A. Then for poor Theobald, Mr. Pope has treated him so inhumanly. As to the Laugh he has raised against him, if it ended there, I could readily excuse it, and so could Mr. Theobald I dare say, because 'tis done with a good Deal of Wit and Humour; but his Property is really affected. Mr. Pope's Diversion is fatal to Mr. Theobald. This is errant Knavery, and, without Restitution, I don't see how all Mr. Pope's Priests can absolve him.
B. What has he done to him? I presume he has neither robb'd his House, nor pick'd his Pocket.
A. No; but he has done something that is tantamount to both; for by setting him in a very ridiculous Point of Light, he prevented Numbers of People from subscribing to Theobald's Edition of Shakespear, and still prejudices its Sale.
B. But consider the Provocation.
A. 'Tis not four Hours since I read the Account of it in the Notes to the Dunciad; and I can by no Means think it sufficient to justify a Piece of Conduct which carries along with it downright Immorality.
B. Are you acquainted with Theobald?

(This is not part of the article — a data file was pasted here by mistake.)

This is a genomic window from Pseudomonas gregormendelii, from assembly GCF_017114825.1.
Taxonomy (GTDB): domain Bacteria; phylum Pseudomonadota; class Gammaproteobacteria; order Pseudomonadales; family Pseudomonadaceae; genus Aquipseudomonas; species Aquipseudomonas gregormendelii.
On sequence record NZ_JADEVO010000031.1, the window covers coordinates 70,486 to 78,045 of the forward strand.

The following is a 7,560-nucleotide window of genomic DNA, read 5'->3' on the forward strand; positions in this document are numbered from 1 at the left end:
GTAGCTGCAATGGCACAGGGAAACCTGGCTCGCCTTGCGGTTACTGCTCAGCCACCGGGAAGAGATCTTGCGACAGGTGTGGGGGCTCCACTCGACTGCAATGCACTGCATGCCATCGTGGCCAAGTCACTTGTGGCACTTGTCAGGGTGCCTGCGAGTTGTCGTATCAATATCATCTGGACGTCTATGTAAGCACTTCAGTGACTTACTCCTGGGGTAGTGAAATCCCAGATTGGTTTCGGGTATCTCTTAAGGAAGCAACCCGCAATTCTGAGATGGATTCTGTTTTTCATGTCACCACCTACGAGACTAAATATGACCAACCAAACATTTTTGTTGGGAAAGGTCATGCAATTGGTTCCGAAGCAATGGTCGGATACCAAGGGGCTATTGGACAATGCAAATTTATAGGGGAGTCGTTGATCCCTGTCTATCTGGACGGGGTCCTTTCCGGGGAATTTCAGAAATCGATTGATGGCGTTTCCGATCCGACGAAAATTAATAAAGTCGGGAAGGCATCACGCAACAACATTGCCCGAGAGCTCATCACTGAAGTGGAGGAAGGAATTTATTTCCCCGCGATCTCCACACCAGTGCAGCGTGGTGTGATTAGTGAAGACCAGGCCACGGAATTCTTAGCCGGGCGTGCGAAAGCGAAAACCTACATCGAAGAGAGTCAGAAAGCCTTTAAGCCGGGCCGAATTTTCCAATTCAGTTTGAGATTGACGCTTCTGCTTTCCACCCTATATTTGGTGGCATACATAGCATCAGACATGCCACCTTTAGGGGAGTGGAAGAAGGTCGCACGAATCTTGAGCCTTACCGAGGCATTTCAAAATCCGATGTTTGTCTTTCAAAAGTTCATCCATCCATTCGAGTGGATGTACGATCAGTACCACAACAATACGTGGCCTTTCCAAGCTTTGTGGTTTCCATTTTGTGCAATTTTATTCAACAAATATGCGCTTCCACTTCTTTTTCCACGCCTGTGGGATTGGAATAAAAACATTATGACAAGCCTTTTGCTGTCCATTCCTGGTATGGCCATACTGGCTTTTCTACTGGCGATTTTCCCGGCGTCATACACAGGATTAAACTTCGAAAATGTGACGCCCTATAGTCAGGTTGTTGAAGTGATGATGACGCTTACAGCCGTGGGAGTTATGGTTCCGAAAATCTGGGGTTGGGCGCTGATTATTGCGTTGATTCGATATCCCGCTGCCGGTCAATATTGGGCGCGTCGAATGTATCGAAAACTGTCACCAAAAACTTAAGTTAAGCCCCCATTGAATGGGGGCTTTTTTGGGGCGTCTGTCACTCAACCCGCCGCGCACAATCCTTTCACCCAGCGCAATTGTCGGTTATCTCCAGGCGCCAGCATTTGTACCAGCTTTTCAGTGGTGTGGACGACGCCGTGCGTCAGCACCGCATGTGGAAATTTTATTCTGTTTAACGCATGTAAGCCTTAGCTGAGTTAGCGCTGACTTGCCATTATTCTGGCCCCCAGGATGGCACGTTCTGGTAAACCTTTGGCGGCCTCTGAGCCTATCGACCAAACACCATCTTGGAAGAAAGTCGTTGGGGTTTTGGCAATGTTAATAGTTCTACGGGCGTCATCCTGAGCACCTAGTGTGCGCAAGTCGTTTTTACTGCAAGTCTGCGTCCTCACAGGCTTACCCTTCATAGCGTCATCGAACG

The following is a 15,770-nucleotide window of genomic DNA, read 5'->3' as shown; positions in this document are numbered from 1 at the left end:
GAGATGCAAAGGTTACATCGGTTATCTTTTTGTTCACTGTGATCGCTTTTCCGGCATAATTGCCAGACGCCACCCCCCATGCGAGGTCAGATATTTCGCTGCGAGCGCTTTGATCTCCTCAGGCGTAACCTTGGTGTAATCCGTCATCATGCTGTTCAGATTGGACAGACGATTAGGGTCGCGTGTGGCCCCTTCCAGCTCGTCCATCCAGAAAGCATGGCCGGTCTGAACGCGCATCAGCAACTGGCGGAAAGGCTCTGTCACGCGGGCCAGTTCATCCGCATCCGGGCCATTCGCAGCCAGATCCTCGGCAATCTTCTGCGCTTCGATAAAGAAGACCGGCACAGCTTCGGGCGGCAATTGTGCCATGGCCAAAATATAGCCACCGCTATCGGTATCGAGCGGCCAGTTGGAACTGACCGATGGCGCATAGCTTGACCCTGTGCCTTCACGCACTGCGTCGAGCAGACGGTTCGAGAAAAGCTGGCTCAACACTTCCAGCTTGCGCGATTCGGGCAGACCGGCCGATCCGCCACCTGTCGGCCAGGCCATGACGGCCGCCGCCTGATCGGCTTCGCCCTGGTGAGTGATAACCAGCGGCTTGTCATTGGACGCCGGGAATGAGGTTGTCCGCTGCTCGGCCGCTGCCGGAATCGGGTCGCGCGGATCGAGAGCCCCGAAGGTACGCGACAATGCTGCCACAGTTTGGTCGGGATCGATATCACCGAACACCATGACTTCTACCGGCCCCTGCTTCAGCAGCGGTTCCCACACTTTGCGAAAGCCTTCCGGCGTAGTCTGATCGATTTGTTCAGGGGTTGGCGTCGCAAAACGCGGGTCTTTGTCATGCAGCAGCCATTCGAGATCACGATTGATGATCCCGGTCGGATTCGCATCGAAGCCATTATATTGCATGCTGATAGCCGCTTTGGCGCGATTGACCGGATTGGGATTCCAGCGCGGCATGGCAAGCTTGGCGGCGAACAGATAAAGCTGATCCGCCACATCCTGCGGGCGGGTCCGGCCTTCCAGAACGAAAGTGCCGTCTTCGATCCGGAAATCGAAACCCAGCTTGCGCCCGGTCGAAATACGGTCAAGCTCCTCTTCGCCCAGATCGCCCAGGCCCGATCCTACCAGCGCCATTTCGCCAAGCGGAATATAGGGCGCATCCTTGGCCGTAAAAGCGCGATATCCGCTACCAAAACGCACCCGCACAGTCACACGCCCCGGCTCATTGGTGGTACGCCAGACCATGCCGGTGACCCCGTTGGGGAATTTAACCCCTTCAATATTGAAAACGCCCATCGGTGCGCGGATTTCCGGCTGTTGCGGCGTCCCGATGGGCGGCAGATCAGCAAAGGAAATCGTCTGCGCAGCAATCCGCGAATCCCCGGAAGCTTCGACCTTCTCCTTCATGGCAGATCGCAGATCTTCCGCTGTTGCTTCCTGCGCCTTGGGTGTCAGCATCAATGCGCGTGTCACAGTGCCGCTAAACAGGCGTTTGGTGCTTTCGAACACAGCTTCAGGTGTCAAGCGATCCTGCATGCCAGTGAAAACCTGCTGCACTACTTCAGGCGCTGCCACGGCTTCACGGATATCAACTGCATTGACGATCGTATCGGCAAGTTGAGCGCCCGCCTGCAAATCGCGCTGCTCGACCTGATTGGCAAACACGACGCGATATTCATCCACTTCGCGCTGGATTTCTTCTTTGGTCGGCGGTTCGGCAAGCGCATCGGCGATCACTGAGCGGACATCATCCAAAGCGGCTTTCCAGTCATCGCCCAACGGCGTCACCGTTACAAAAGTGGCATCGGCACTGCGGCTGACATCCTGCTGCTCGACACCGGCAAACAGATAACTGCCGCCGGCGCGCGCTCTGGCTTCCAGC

A. I assure you I never saw the Man in my Life: But I am angry with Mr. Pope for misleading me. I was desired, a great while ago, to subscribe to Shakespear. I thought the Gentleman mad that ask'd me, and refused him. Such was the Prejudice Mr. Pope had given me against Theobald, and I don't know but I might hinder several others from subscribing. When the Edition came out, I could not help being sorry for my Conduct; for I must be of Opinion, that the English Nation has great Obligations to the Man who has given 'em to correct an Edition of one of their best Poets. 'Tis probable many Hundred besides my self may have been led into the same Error by the Dunciad.